Cruisers Forum
 


Join CruisersForum Today

Reply
 
Thread Tools Rate Thread Display Modes
Old 28-12-2013, 05:00   #16
Wayfaring Mariner
 
captain58sailin's Avatar

Cruisers Forum Supporter

Join Date: Mar 2009
Location: Homer, AK is my home port
Boat: Skookum 53'
Posts: 4,045
Images: 5
Re: Crewless Ships

I wonder what Lloyds thinks about this?
__________________

__________________
" Wisdom; is your reward for surviving your mistakes"
captain58sailin is offline   Reply With Quote
Old 28-12-2013, 05:40   #17
Registered User
 
Oceanride007's Avatar

Join Date: Jun 2013
Location: Boat in Whitsundays, heading south.
Boat: Custom Perry Passport 41, steel
Posts: 339
Re: Crewless Ships

captain58sailin do you mean class society, when ships became automated to the point of not needing 24 hr Engineroom Lloyds created 100A1, beeing unattended machinery space. They would do something similar on the bridge. First stop however would be reducing manning and have a alarm system if there is risk to the vessel, a captain qualified person gets summoned to the bridge.
Do you mean insurance, thats where I think we got them, Engineers will not man the vessels on their own, despite how they complain about others they don't want to be lonely. Anyways There will always be cheap labour to exploit & the fuel is running out. Tongue in cheek
__________________

__________________
Oceanride007 is offline   Reply With Quote
Old 28-12-2013, 05:45   #18
Wayfaring Mariner
 
captain58sailin's Avatar

Cruisers Forum Supporter

Join Date: Mar 2009
Location: Homer, AK is my home port
Boat: Skookum 53'
Posts: 4,045
Images: 5
Re: Crewless Ships

I was referring to the insurance side, of course the classification rating is what determines your insurance rate. Maybe I'm too old school, but I want at least 2 men on the bridge and 1 man in the engineroom at all times. Nothing replaces on scene hands on.
__________________
" Wisdom; is your reward for surviving your mistakes"
captain58sailin is offline   Reply With Quote
Old 28-12-2013, 07:12   #19
Registered User
 
sy_gilana's Avatar

Join Date: Jan 2005
Location: On board
Boat: Van de Stadt 50'
Posts: 1,101
Send a message via Skype™ to sy_gilana
Re: Crewless Ships

Totally against this...how does an automated ship respond to passing me and my family in a liferaft waving our lifejackets for help? There are too many decisions at sea that require a human point of view.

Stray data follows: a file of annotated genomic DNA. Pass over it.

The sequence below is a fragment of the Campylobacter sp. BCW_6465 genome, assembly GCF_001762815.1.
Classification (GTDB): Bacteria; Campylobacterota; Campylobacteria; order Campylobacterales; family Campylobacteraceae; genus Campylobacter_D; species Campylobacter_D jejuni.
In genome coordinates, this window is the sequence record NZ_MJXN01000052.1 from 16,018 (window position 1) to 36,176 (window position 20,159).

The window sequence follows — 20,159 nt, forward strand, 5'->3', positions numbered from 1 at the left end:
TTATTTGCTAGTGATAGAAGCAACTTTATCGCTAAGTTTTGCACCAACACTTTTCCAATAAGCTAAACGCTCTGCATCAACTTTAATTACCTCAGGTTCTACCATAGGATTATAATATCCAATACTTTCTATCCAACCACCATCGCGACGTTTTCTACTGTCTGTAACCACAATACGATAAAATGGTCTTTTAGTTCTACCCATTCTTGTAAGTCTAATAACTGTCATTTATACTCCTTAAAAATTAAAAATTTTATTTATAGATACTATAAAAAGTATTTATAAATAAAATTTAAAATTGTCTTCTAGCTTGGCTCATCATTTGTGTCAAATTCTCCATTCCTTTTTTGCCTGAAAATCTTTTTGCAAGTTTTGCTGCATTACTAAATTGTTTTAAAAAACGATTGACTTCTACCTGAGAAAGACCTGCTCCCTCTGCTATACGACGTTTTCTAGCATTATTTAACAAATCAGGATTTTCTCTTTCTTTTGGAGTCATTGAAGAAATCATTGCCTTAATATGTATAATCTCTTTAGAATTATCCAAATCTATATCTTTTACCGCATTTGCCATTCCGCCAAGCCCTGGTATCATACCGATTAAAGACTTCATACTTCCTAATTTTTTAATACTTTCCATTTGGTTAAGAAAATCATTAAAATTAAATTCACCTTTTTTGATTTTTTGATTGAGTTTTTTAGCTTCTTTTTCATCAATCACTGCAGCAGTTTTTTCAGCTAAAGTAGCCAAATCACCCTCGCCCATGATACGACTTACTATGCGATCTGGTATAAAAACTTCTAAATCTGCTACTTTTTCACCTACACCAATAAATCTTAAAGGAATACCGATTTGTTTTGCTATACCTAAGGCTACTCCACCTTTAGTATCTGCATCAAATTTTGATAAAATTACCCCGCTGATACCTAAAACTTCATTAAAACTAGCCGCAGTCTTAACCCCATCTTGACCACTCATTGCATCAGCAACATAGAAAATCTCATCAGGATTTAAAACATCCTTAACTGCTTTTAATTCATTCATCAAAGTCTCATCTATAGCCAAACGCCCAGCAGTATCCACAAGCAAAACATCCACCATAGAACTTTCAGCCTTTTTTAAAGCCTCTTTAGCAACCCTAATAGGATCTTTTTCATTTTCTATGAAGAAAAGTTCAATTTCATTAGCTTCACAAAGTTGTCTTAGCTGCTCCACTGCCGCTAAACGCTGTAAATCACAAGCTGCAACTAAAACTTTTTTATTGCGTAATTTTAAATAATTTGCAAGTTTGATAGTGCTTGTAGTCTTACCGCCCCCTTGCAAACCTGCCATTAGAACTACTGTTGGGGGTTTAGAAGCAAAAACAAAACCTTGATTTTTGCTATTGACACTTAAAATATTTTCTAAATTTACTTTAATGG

__________________
Tight sheets to ya.
http://gilana.org
sy_gilana is offline   Reply With Quote
Old 28-12-2013, 07:17   #20
Registered User
 
Celestialsailor's Avatar

Join Date: Nov 2006
Location: In Mexico, working on the boat
Boat: Hallberg Rassy 35. and 14ft.Whitehall pulling skiff.
Posts: 8,013
Images: 5
Re: Crewless Ships

With all due respect...it isn't the duty of a commercial ship to pick you up in your life raft. If that's the only reason you're against it. All though the unmanned ship may be the reason you end up in one.
__________________
"Life is not a journey to the grave with the intention of arriving safely in a pretty and well-preserved body, but rather to skid in broadside, thoroughly used up, totally worn out, and loudly proclaiming: Wow - what a ride!"

http://wwwjolielle.blogspot.com/
Celestialsailor is offline   Reply With Quote
Old 28-12-2013, 12:51   #21
Registered User
 
DumnMad's Avatar

Join Date: Mar 2012
Location: Nelson NZ; boat in Brisbane
Boat: 45ft Ketch
Posts: 1,246
Re: Crewless Ships

Beyond me but is there any way a Somalian pirate computer hacker could take over a crewless ship?
__________________
DumnMad is offline   Reply With Quote
Old 28-12-2013, 13:37   #22
Don't ask if you can't handle it
 
sailorboy1's Avatar

Cruisers Forum Supporter

Join Date: Jul 2007
Location: On the boat somewhere
Boat: Hunter 410
Posts: 12,310
Re: Crewless Ships

are there computers in Somalia?
__________________
jobless, houseless, clueless, living on a boat and cruising around somewhere